TRENTON, N.J. (AP) _ New Jersey's Supreme Court ruled Wednesday that same-sex couples are entitled to the same rights as heterosexuals in New Jersey, but that lawmakers must determine whether the state will honor gay marriage or some other form of civil union.
Advocates on both sides of the issue had believed the relatively liberal New Jersey high court had the best chance of approving gay marriages since Massachusetts became the only state to do so in 2003.
But the high court stopped short of fully approving gay marriage in the state, and gave lawmakers 180 days to rewrite marriage laws to either include same-sex couples or create new civil unions.
``The issue is not about the transformation of the traditional definition of marriage, but about the unequal dispensation of benefits and privileges to one of two similarly situated classes of people,'' the court said in its 4-3 ruling.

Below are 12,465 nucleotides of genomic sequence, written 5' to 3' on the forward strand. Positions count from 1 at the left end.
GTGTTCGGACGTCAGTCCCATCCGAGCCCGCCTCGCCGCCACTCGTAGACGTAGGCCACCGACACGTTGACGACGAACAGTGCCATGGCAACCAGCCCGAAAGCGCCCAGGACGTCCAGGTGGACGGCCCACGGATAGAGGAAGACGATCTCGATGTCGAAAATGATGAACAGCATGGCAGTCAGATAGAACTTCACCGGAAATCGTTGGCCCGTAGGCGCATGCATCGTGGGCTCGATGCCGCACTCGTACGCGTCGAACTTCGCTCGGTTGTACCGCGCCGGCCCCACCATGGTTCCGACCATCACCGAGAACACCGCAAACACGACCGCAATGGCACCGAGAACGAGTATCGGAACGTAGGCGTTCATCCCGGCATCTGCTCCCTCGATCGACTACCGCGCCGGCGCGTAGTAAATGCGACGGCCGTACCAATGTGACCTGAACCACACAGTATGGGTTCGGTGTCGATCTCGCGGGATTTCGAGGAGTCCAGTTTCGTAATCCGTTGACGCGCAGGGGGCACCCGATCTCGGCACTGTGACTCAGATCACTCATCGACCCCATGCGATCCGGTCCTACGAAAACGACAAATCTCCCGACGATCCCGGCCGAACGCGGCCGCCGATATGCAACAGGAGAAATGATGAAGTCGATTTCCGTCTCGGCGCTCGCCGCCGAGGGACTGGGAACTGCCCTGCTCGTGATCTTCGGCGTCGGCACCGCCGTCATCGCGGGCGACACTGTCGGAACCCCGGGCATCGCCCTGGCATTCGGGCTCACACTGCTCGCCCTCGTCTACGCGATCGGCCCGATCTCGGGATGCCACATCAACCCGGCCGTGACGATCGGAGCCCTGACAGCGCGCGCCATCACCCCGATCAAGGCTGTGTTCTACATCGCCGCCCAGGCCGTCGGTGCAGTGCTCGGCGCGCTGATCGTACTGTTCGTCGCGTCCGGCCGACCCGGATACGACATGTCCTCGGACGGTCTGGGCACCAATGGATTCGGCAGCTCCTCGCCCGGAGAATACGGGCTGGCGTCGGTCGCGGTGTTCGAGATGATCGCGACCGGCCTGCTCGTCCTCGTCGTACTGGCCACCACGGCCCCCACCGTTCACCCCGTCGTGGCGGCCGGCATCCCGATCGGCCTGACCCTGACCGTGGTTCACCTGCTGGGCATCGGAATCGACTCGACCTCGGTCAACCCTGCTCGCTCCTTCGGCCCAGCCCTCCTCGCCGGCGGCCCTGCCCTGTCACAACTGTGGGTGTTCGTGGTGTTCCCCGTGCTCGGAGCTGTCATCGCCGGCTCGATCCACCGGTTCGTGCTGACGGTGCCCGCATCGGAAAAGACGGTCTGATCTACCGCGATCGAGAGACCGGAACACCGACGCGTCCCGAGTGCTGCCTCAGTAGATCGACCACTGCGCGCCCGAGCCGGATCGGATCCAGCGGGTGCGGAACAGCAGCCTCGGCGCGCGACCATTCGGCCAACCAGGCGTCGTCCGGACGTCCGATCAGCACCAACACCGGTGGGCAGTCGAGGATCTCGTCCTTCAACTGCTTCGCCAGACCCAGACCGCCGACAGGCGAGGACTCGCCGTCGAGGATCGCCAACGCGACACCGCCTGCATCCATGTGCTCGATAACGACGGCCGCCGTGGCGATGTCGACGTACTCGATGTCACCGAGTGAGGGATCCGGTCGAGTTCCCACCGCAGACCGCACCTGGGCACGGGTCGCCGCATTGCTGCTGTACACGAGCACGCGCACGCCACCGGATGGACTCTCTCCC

Opponents of gay marriage have won court victories this year in New York, Washington state, Nebraska and Georgia. Over the past two years, constitutions in 16 states have been amended to ban same-sex unions.
While New Jersey lawmakers voted to allow domestic partnerships in 2004, they have been reluctant to delve into the sensitive issue of marriage. The partnerships offer gays and lesbians benefits including the ability to visit a companion in the hospital, inherit their possessions if no will has been crafted, and healthcare coverage for state workers.
The ruling stops short of the full marriage that the high court in Massachusetts granted gay couples, but is similar to a 1999 ruling in Vermont. Lawmakers in that state created civil unions which offer the benefits, but not the name of marriage.